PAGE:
Another issue I had with the battles were the boss fights. The boss encounters earlier in the game were properly balanced and were the perfect mix of difficult yet fun. As I progressed in I am Setsuna, the bosses became more irritating to fight, especially one in particular about mid-game named Stout Sheep. Stout Sheep was one of the most frustrating bosses for me in recent role-playing game memory. He has the ability to regenerate massive amounts of health, and then without warning, kill your entire party. During one attempt, I was able to debuff him and cause enough status effects that I felt confident in my victory. Then, he regenerated his health completely, and (to add insult to injury) wiped out my whole party. If I were a more easily deterred gamer, this would have been the point where I turned off I am Setsuna, never to play it again. Instead, I laid down, practiced my inhaling and exhaling, counted to ten, and tried again. Even after grinding and leveling up to a far higher level than should have been necessary, I still struggled to beat Stout Sheep. There are a few other bosses who are more challenging than they should be at the point in the game that they’re present, and encountering them made future boss fights feel like a necessary evil to progress the story instead of an empowering accomplishment. The final boss suffered from the opposite issue. It was not difficult to beat. I stuck to my normal routine, which was to have two melee characters beating down on it while another healed, throwing debuffs in when they are needed, and I didn’t struggle at all. There was no point where I needed to switch tactics, which was disappointing considering how much of a high-caliber evil monster it’s built up in the story to be.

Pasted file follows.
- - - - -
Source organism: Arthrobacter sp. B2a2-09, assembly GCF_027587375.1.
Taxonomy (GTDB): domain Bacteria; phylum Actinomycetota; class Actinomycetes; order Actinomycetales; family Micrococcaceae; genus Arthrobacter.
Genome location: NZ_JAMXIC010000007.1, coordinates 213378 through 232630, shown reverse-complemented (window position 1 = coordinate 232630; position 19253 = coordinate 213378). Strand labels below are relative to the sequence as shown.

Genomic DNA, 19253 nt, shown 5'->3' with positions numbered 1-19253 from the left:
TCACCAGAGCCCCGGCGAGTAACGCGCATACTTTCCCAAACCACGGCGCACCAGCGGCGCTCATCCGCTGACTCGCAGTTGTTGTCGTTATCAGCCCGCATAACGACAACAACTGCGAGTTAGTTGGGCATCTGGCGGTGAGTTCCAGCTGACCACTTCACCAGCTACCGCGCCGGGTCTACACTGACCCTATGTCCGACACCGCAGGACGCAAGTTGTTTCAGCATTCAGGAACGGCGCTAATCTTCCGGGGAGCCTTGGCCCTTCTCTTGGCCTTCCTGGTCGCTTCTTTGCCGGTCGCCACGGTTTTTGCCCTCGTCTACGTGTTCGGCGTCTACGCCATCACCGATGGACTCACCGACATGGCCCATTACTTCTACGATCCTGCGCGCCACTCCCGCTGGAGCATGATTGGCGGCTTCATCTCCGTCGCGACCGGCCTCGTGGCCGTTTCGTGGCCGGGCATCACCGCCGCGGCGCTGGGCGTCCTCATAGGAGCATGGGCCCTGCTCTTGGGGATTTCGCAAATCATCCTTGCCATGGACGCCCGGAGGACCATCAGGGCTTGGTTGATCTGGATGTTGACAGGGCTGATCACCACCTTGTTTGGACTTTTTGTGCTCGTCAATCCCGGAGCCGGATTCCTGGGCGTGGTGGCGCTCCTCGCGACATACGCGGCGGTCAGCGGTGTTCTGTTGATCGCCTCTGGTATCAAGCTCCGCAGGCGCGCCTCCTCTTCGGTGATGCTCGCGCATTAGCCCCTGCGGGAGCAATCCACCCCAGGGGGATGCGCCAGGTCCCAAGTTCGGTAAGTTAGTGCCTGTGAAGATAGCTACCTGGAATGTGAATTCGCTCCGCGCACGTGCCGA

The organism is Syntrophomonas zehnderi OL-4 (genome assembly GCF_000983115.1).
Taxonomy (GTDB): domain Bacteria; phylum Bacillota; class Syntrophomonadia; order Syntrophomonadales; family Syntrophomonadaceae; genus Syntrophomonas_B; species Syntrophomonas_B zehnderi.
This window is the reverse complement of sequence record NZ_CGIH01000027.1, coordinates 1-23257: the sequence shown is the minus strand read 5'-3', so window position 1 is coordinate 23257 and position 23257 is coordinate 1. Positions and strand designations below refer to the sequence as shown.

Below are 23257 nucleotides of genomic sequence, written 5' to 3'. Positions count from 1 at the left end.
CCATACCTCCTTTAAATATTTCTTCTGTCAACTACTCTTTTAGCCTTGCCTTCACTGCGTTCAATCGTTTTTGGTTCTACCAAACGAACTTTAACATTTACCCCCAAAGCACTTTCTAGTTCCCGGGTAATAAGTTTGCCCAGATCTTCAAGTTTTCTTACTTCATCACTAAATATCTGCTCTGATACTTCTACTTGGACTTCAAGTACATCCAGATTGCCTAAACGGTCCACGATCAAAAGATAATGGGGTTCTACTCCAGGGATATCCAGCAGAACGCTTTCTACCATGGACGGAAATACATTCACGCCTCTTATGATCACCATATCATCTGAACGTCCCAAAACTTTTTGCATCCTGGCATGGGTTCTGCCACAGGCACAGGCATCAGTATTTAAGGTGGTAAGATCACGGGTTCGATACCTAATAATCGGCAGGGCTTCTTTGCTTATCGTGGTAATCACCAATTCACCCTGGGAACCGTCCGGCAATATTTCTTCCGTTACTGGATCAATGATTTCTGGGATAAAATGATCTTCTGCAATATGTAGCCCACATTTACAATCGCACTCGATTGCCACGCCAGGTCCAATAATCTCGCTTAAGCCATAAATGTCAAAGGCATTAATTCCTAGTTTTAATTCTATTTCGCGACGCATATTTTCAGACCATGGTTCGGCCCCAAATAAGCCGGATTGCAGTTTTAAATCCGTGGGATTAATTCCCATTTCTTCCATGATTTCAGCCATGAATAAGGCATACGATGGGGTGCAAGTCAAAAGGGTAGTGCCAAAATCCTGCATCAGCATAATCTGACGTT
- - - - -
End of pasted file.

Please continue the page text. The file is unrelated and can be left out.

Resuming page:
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The music in I am Setsuna is composed by Tomoki Miyoshi, and is performed on a single piano. The piano is a great instrument to perform emotional and evocative pieces, and I am Setsuna takes full advantage of that. From its flagship track Beginning of the End to my personal favorite, Endless Crusade, the emotional range of the piano plays an important role in the game. While I am a sucker for piano, I would have loved to hear more instruments add to the musicality of certain sections of the game. A solo piano is wonderful in certain parts of this sad game, but there are also a lot of triumphant sections which could have used a wider variety of instruments to help create the proper atmosphere.

While I am Setsuna doesn’t try to be anything unique in terms of combat and decades old role-playing standards, it brings an intensely emotional story with one of the most bitter-sweet ending I’ve experienced in all my years of playing games. For the casual gamer, or someone who has only ever played the War Shooter games, I am Setsuna is a decent enough game to get into the JRPG genre with. Although you may struggle with some of the systems until you are more familiar with them, it’s still fairly accessible. For traditional JRPG fans, it’s worth picking up I am Setsuna not just for the story, but also for the nods to the classic JRPGs that brought many of us into the gaming world.